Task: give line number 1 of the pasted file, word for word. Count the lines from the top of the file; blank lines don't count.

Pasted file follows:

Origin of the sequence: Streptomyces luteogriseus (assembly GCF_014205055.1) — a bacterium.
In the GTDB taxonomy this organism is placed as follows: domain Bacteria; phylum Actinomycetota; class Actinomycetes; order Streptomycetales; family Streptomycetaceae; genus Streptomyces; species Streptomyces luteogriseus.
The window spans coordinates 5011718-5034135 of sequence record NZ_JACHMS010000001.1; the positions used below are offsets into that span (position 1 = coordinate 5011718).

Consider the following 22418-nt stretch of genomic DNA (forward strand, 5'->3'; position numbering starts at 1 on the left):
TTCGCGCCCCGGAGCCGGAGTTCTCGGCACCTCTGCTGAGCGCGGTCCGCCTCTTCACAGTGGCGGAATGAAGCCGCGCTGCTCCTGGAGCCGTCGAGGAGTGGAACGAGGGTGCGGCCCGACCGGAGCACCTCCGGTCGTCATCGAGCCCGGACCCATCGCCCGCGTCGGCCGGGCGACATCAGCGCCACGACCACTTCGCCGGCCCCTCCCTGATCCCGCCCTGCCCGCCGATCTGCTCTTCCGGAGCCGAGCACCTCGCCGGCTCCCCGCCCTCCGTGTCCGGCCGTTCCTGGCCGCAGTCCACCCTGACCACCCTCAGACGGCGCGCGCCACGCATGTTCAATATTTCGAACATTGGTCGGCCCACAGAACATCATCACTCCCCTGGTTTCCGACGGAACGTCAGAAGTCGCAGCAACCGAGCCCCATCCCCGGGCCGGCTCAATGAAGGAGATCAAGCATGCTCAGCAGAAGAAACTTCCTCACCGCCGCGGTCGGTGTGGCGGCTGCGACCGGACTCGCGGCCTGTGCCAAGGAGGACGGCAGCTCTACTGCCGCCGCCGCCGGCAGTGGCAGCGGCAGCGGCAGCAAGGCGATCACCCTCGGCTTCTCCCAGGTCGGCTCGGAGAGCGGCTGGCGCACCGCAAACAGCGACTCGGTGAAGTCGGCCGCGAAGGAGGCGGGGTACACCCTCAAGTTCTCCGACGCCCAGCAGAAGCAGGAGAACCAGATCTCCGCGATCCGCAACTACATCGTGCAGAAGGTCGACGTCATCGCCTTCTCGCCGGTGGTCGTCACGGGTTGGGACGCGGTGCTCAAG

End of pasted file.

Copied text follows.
Origin of the sequence: Streptomyces luteogriseus (assembly GCF_014205055.1) — a bacterium.